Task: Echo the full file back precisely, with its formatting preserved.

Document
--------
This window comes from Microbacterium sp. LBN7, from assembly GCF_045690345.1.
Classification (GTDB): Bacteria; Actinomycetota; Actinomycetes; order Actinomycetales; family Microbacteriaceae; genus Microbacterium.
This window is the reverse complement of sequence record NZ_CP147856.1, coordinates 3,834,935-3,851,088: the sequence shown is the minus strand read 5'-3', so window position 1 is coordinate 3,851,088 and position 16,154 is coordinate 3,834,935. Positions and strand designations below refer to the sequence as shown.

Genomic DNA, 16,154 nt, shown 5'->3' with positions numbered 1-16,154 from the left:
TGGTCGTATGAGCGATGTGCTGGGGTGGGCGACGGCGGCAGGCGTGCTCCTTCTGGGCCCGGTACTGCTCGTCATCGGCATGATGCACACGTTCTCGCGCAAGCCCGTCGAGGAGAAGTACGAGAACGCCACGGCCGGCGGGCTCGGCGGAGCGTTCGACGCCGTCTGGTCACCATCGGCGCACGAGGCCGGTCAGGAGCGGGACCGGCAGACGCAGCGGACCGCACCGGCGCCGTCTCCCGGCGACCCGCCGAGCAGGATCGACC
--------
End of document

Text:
This window comes from Microbacterium sp. LBN7, from assembly GCF_045690345.1.
Classification (GTDB): Bacteria; Actinomycetota; Actinomycetes; order Actinomycetales; family Microbacteriaceae; genus Microbacterium.
This window is the reverse complement of sequence record NZ_CP147856.1, coordinates 3,834,935-3,851,088: the sequence shown is the minus strand read 5'-3', so window position 1 is coordinate 3,851,088 and position 16,154 is coordinate 3,834,935. Positions and strand designations below refer to the sequence as shown.

Genomic DNA, 16,154 nt, shown 5'->3' with positions numbered 1-16,154 from the left:
TGGTCGTATGAGCGATGTGCTGGGGTGGGCGACGGCGGCAGGCGTGCTCCTTCTGGGCCCGGTACTGCTCGTCATCGGCATGATGCACACGTTCTCGCGCAAGCCCGTCGAGGAGAAGTACGAGAACGCCACGGCCGGCGGGCTCGGCGGAGCGTTCGACGCCGTCTGGTCACCATCGGCGCACGAGGCCGGTCAGGAGCGGGACCGGCAGACGCAGCGGACCGCACCGGCGCCGTCTCCCGGCGACCCGCCGAGCAGGATCGACC